Friday, September 25, 2015

Patient Receives 3D-Printed Titanium Sternum and Rib Cage

3D printing technology has enabled a replacement sternum and rib cage customized for a specific patient

This is an astonishing piece of work and demonstrates how far 3D printing has gone already.

Much more important for all medical applications is that all design can be now readily computerized and standardized in the process.  This makes it available to  anyone.

To date we are still getting over the novelty effect but soon enough this is going to be the go to standard of care.   And volume will soon bring costs down dramatically.

I also can see deliberate skull replacement been attempted in order to provide more volume in particular.
Patient receives 3D-printed titanium sternum and rib cage 

September 10, 2015

Following a 3D-printed heel bone, a 3D-printed mouth guard for sleep apnea sufferers and the world's first 3D-printed jet engine, Lab 22 at Australia's CSIRO has added to the growing list of 3D-printed medical implants by designing and printing a replacement titanium sternum and rib cage for a 54-year-old cancer patient.

The sternum and rib cage features a complex geometry that means the flat and plate implants traditionally used for this part of the chest can come loose over time. For this reason, the surgical team at the Salamanca University Hospital in Spain thought a custom 3D-printed implant would be a better option for a Spanish man suffering from a chest wall sarcoma – a condition that had resulted in a cancerous tumor growing around his rib cage, requiring certain sections to be removed.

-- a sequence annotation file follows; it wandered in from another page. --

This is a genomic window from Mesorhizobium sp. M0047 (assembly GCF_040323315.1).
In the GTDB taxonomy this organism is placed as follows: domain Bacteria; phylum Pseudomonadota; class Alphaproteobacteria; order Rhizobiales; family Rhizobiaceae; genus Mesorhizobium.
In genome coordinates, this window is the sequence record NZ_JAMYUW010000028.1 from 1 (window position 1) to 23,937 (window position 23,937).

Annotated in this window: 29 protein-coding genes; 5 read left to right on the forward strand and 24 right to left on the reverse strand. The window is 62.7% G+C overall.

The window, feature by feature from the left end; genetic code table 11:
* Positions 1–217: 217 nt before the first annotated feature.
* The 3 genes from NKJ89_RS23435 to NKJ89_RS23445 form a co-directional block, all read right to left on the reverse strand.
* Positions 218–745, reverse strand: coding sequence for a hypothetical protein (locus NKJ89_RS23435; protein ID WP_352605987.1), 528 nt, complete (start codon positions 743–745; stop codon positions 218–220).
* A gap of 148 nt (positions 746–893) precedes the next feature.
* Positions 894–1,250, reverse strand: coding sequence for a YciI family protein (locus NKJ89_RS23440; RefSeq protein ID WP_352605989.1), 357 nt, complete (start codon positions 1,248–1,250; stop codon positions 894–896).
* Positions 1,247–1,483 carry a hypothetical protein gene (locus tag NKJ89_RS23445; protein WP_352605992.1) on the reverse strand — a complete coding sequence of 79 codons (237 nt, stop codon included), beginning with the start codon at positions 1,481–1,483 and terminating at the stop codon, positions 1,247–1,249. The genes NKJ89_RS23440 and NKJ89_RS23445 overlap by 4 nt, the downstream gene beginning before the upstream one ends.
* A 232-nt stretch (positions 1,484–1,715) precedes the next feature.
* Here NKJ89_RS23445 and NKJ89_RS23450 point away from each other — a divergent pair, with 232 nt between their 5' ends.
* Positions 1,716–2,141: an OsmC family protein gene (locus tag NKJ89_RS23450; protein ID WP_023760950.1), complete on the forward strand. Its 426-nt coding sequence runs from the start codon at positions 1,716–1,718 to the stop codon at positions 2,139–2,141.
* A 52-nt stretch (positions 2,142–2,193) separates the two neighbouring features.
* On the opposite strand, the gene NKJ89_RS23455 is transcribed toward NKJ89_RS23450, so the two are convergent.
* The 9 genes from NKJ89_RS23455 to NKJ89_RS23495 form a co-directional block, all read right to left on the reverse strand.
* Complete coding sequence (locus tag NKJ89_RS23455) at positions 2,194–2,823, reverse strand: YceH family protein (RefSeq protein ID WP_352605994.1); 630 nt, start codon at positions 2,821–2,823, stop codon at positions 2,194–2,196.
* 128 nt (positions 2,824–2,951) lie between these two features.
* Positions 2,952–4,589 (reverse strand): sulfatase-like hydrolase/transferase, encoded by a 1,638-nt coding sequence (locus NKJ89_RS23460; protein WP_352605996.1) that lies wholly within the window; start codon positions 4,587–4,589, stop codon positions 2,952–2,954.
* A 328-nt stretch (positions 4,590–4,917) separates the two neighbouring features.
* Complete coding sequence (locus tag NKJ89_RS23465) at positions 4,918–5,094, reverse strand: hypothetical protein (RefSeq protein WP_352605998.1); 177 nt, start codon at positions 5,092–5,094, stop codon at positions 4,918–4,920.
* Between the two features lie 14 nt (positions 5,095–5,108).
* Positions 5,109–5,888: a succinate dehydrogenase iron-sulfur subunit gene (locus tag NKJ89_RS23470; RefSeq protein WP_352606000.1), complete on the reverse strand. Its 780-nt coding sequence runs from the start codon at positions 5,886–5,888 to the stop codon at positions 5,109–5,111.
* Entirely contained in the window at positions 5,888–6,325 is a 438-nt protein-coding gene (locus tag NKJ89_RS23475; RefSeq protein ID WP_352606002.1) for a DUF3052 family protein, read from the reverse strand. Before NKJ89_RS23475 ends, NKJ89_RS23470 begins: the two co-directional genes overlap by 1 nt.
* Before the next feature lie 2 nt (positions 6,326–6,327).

By using high resolution CT scans, Melbourne-based medical device company Anatomics, working with the patient's surgical team, was able to design an implant specifically customized to fit perfectly in the patient's chest. With the design in hand, the company turned to Lab 22, who printed the implant layer-by-layer using its AUD$1.3 million (US$920,000) Arcam electron beam metal 3D printer.

Once complete, the 3D-printed sternum and partial rib cage was couriered to Spain and implanted into the patient's chest. The implant was designed with pieces that went over the remaining bone and allowed them to be attached securely with screws.

The surgery was a success and the patient was discharged from hospital 12 days later.
The video below below describes the process used to create the implant.

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